Drivers stranded during the winter storm that paralyzed metro Atlanta Jan. 28 had few choices where to go. Some ran out of gas after sitting in a traffic standstill for hours. Some faced the choice to walk miles in the dark through freezing weather to get home.
During this crisis, more than 75 people found overnight refuge at Cobb County Fire and Emergency Services stations and police precincts.
Brenda Hurley, a Roswell resident, had just spent nine and a half hours on the road traveling only 14 miles when she and a coworker found shelter at Fire Station 20 in east Cobb.
"They welcomed us with open arms," she said, noting the firefighters started cooking them pancakes as people started coming in. "They were extremely busy that night, but they made sure we were well taken care of."
Meanwhile, Cobb firefighters and police officers spent the cold evening providing medical assistance to stranded drivers, helping clear roads and driving children home.
"Though there was a formal declaration for citizens to seek help at police and fire facilities, no formal declaration was needed to compel our employees to provide assistance," Public Safety Director Sam Heaton said.
"This is the type of compassion Public Safety personnel have day in and day out. I believe it is in the DNA of every police officer, firefighter or public safety employee."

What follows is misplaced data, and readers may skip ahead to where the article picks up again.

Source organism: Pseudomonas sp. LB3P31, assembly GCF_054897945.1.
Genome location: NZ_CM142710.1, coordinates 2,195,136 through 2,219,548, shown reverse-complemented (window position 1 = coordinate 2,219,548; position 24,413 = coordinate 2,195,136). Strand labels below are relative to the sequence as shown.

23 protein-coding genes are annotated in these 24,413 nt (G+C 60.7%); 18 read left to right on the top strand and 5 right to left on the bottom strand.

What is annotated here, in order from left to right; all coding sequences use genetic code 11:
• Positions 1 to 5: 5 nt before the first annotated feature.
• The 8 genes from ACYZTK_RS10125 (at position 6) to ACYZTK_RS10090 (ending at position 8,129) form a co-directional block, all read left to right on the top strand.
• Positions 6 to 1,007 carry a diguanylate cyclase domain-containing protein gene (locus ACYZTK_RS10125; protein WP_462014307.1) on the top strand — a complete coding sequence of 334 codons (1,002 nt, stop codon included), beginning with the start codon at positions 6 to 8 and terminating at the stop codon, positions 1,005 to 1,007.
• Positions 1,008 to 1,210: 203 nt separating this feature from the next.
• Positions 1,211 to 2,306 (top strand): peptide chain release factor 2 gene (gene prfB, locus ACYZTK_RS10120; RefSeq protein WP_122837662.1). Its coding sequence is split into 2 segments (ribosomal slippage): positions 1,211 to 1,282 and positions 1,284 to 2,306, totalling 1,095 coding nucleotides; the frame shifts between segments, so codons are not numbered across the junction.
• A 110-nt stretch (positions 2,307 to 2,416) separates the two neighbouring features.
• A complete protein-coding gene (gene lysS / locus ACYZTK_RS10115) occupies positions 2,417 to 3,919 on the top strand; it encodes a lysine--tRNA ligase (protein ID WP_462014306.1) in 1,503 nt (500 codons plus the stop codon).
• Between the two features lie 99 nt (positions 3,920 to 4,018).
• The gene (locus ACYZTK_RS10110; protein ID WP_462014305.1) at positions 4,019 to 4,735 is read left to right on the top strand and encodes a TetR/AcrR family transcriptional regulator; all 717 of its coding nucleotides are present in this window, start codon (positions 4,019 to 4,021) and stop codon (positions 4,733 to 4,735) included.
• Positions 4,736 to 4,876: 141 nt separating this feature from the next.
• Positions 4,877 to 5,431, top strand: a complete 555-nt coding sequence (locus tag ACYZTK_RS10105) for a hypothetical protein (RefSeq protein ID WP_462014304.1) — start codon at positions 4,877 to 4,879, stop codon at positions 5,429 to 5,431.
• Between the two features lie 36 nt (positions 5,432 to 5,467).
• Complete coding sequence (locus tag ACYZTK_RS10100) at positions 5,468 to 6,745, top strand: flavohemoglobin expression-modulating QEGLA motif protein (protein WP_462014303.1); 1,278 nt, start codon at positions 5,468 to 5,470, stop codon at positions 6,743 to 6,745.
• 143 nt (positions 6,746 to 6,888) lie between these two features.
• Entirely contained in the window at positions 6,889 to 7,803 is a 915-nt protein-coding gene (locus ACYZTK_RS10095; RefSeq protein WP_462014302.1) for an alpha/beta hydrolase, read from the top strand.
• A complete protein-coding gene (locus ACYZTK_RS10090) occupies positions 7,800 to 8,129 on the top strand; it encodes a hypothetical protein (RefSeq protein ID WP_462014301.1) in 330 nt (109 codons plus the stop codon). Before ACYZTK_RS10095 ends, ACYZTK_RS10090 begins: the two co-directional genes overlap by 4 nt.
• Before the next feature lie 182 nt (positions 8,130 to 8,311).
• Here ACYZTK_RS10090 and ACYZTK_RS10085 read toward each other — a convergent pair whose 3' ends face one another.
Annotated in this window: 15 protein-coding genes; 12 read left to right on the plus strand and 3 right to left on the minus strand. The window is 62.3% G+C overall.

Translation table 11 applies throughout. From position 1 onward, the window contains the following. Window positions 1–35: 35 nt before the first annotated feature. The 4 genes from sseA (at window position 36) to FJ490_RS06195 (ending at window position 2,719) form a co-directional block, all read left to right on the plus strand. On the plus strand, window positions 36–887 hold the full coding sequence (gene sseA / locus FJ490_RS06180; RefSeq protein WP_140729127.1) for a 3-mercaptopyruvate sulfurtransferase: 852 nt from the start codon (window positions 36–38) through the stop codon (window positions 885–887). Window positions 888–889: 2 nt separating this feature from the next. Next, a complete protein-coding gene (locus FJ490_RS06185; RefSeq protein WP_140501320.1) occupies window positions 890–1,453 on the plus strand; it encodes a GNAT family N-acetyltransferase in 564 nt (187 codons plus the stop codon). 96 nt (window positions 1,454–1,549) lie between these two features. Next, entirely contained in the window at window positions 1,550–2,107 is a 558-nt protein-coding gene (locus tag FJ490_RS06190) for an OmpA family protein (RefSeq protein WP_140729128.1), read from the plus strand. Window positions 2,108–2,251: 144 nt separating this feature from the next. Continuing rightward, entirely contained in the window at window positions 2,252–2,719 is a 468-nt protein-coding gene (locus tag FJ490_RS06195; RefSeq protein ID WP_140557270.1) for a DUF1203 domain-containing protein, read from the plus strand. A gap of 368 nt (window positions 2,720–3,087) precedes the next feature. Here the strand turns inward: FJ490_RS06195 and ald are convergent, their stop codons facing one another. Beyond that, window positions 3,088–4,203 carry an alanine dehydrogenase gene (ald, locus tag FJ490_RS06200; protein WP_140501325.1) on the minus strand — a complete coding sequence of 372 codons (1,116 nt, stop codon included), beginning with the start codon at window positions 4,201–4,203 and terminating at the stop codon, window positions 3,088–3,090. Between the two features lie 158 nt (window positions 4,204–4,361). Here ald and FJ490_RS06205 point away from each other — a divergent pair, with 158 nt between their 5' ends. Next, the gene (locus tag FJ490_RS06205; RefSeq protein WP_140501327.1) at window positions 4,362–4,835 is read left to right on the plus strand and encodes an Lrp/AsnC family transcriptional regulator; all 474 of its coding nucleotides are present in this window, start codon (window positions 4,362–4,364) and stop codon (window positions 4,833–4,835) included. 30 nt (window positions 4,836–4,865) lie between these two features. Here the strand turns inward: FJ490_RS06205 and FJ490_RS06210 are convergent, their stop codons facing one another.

Other reports of goodwill from the event range from an off-duty Cobb County firefighter, Engineer Steve Bradley, who used his personal vehicle to ferry stranded residents home, to a civilian who made several trips carrying sand and limestone to help free a fire engine rendered immobile by the ice.
Residents who received shelter have found various ways to thank Public Safety personnel, including Hurley, who works for the local restaurant chain Willy’s.
She and her coworker, restaurant manager Cory Conley, recently delivered a free catered meal to the firefighters at Station 20. She has stayed in touch with them and is planning another meal on their behalf.
"We found friends for life," Hurley said.
Heaton said the aid Public Safety personnel provided to the citizenry was not a surprise at all.
"If you want to find a group of individuals that seek out ways of being helpful in times of crisis or committed to service, you have to look no further than the employees we have in our Cobb County Public Safety agencies," he said.